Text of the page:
We’re getting back to basics by looking at key parts of a Parks on the Air activation. This week I head to Dewy Marsh State Natural Area in Wisconsin (POTA K-8209) to illustrate the important task of logging all your hunters during the park activation
First off, lets talk about paper logging. Logging your contacts on paper is probably the easiest and simplest method of capturing the contact data. Your paper log isn’t going to crash and you won’t run out of battery power, although I suppose your pen could dry up. But nope, logging on paper is safe.
For paper logging, my preferred method is with a steno pad. I like these pads from Field Notes as the paper is heavier than most and the tough chipboard covers makes a great writing surface.
The challenge with paper logging is getting those contacts into the computer so your hunters can get their Parks on the Air credit. There are a few methods you can go about this.
The Parks on the Air site has a page that allows you to build a log file and submit it to the database. This method works well with smaller log files your entries won’t be saved until you hit the submit log button. So you will lose your working log if the page crashes or you navigate away from it.
Another, safer option is to recreate your log at home using a logging program like Hamrs, ACLog, or Fast Log Entry. These programs allow you to build and edit a log file so you can create the necessary ADIF file to upload to the parks on the air site.
But with a park activation that results in a hundred or so contacts, this extra work is why I moved away from paper logging and only use it as a backup method out in the field.
Instead I’m using Hamrs to log my contacts during an activation. Hamrs runs on a variety of platforms like Windows, Mac, Linux, ios, and android. I’m using an older Windows 10 notebook computer for logging.
You’ve probably seen those videos of other activators extolling the virtues of the inexpensive Evolve Maestro computer. This Lenovo I purchased three years ago has similar specs, with the exception of 12 volt charging. But honestly, the battery runs all day long on it, especially if you aren’t using the wifi, and I don’t use wifi or a data connection out in the field. I’ve literally logged for 8 hours straight and still have 25% battery life on it, so it is a very power efficient computer.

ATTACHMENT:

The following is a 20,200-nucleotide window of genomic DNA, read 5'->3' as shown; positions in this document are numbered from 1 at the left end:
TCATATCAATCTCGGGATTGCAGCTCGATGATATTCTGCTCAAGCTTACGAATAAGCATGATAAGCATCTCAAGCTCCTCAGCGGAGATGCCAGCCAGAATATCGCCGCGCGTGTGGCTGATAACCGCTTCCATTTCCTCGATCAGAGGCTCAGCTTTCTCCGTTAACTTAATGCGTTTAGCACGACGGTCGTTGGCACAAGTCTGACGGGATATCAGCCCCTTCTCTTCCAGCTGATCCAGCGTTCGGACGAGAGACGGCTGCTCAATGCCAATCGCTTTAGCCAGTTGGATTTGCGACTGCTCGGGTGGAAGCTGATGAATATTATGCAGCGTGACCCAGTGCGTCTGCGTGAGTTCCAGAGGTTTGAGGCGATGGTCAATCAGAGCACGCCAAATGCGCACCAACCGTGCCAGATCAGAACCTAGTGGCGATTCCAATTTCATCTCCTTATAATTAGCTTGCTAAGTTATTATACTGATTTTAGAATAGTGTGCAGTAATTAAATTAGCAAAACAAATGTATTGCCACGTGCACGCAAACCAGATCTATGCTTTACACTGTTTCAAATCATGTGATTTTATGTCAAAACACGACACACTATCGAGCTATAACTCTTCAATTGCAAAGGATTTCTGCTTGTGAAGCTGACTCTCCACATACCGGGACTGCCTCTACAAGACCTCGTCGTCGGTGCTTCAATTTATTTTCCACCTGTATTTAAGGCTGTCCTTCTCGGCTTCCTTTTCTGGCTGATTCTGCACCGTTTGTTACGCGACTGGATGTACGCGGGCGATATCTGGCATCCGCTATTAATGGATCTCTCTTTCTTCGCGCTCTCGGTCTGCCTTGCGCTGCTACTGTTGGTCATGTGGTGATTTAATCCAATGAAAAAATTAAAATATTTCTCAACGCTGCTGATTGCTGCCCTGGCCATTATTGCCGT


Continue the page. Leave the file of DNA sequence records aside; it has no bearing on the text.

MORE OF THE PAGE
The only down side with this computer is that it really dogs it with the data modes and that extra horsepower required for them will sap your battery life.
The big advantage of Hamrs is that it is multi platform. So if you have a preferred device, Hamrs will probably run on it. That makes it easy to convert an old tablet, mobile device, or notebook computer into your logging machine. The program is quite stable, although it does have its quirks. There is a strong user community that’s helpful in working around those problems.
After the activation I will export the log in ADIF format from Hamrs and upload it into the Parks on the Air site. There are other logging programs out there, like N3FJP’s AClog, but I’ve found the simplicity of Hamrs to be an asset for rapid logging during a Parks on the Air activation. So lets go back into the field and log some contacts.
Links and Resources
Field Notes Steno Book: https://amzn.to/41l0sfu
Hamrs Logging App: www.hamrs.app
As a bonus, patrons can view the full, unedited video of my Parks on the Air activations. Visit my page on Patreon for details: https://www.patreon.com/posts/pota-unedited-k-81414449
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